It will be reachable with its name search docker run d name search net dev

It will be reachable with its name search docker run

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It will be reachable with its name, search . $ docker run -d --name search --net dev elasticsearch 8abb80e229ce8926c7223beb69699f5f34d6f1d438bfc5682db893e798046863 The Container Network Model Docker Fundamentals d7590d1 242 © 2015 Docker Inc
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Communication between containers Now, create another container on this network. $ docker run -ti --net dev alpine sh [email protected]:/# From this new container, we can resolve and ping the other one, using its assigned name: / # ping search PING search (172.18.0.2) 56(84) bytes of data. 64 bytes from search.dev (172.18.0.2): icmp_seq=1 ttl=64 time=0.221 ms 64 bytes from search.dev (172.18.0.2): icmp_seq=2 ttl=64 time=0.114 ms 64 bytes from search.dev (172.18.0.2): icmp_seq=3 ttl=64 time=0.114 ms ^C --- search ping statistics --- 3 packets transmitted, 3 received, 0% packet loss, time 2000ms rtt min/avg/max/mdev = 0.114/0.149/0.221/0.052 ms [email protected]:/# The Container Network Model Docker Fundamentals d7590d1 243 © 2015 Docker Inc
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Resolving container addresses In Docker Engine 1.9, name resolution is implemented with /etc/hosts , and updating it each time containers are added/removed. [[email protected] /]# cat /etc/hosts 172.18.0.3 0ecccdfa45ef 127.0.0.1 localhost ::1 localhost ip6-localhost ip6-loopback fe00::0 ip6-localnet ff00::0 ip6-mcastprefix ff02::1 ip6-allnodes ff02::2 ip6-allrouters 172.18.0.2 search 172.18.0.2 search.dev In Docker Engine 1.10, this has been replaced by a dynamic resolver. (This avoids race conditions when updating /etc/hosts .) The Container Network Model Docker Fundamentals d7590d1 244 © 2015 Docker Inc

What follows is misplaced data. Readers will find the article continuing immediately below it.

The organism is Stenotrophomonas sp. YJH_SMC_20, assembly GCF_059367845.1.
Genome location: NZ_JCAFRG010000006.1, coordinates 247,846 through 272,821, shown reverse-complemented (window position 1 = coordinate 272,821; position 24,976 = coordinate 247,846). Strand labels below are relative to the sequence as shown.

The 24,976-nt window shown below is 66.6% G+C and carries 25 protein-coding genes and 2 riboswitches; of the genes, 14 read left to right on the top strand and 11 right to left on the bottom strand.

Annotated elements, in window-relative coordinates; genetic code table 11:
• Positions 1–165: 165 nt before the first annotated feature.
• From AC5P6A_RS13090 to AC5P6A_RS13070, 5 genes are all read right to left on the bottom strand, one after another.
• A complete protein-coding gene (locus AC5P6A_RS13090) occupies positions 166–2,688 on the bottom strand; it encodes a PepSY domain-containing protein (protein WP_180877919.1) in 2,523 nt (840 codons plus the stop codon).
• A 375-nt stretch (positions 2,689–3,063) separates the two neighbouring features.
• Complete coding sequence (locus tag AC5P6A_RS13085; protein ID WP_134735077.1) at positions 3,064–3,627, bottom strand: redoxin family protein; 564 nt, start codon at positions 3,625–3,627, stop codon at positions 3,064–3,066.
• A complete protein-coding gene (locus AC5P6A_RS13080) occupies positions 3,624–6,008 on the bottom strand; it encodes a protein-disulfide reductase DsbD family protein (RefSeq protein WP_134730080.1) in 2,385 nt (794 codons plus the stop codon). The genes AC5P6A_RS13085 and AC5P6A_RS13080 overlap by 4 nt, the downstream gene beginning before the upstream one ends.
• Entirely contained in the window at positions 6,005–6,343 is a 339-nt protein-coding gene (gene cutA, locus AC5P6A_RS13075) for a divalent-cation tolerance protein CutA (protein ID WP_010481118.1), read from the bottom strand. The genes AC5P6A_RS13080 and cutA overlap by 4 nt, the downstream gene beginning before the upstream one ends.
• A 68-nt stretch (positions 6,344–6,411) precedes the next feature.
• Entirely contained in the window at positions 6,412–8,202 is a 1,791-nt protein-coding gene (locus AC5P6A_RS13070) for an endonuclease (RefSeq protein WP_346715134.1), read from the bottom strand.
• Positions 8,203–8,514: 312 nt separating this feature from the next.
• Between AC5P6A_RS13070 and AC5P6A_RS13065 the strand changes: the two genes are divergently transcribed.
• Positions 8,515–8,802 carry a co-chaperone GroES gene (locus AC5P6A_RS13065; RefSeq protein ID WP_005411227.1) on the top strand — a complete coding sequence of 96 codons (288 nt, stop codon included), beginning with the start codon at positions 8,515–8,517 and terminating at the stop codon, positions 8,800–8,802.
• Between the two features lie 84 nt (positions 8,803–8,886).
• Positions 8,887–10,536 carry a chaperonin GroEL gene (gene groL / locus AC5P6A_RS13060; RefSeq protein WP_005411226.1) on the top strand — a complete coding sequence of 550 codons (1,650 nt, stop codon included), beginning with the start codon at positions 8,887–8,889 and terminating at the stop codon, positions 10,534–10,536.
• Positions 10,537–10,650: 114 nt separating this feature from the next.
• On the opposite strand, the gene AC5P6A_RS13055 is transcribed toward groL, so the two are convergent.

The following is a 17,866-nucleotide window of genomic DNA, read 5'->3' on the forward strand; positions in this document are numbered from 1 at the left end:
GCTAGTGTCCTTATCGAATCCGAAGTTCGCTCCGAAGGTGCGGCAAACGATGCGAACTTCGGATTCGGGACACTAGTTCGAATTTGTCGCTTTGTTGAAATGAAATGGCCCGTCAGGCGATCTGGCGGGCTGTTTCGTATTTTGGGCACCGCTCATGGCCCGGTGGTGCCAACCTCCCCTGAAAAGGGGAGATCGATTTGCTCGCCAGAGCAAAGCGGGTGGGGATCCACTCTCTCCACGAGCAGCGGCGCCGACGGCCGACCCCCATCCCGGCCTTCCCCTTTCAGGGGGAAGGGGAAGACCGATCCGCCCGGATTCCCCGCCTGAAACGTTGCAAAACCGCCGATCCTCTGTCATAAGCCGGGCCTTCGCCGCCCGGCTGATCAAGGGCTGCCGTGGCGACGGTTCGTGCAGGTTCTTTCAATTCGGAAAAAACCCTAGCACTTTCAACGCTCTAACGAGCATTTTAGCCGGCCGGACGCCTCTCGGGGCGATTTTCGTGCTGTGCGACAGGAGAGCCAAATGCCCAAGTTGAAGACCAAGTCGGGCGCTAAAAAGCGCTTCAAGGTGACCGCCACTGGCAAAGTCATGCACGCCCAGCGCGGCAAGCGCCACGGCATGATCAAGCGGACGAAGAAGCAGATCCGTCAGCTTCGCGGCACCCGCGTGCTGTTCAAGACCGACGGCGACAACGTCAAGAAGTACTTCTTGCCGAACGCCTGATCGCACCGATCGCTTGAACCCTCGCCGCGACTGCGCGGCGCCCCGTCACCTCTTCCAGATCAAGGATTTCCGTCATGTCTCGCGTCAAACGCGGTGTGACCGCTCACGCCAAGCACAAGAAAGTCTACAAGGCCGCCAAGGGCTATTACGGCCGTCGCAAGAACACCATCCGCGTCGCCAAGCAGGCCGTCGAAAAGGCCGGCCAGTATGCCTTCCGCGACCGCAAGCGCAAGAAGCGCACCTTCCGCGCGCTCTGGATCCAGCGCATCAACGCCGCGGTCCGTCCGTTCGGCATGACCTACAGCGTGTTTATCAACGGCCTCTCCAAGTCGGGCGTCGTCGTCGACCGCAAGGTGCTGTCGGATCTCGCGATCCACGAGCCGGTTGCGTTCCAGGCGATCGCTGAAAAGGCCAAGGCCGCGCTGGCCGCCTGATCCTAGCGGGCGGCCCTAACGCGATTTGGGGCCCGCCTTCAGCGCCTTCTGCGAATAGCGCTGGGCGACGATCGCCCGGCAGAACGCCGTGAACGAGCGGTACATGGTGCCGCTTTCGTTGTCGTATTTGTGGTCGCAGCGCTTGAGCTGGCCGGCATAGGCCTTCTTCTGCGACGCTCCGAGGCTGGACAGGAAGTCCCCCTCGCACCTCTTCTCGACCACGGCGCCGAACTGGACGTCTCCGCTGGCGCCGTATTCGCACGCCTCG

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Connecting multiple containers together Let's try to run an application that requires two containers. The first container is a web server. The other one is a redis data store. We will place them both on the dev network created before. The Container Network Model Docker Fundamentals d7590d1 245 © 2015 Docker Inc
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Running the web server The application is provided by the container image jpetazzo/ trainingwheels . We don't know much about it so we will try to run it and see what happens! Start the container, exposing all its ports: $ docker run --net dev -d -P jpetazzo/trainingwheels Check the port that has been allocated to it: $ docker ps -l The Container Network Model Docker Fundamentals d7590d1 246 © 2015 Docker Inc
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Test the web server If we connect to the application now, we will see an error page: This is because the Redis service is not running. This container tries to resolve the name redis . Note: we're not using a FQDN or an IP address here; just redis . The Container Network Model Docker Fundamentals d7590d1 247 © 2015 Docker Inc
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Start the data store We need to start a Redis container. That container must be on the same network as the web server. It must have the right name ( redis ) so the application can find it. Start the container: $ docker run --net dev --name redis -d redis The Container Network Model Docker Fundamentals d7590d1 248 © 2015 Docker Inc
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Test the web server again If we connect to the application now, we should see that the app is working correctly: When the app tries to resolve redis , instead of getting a DNS error, it gets the IP address of our Redis container.
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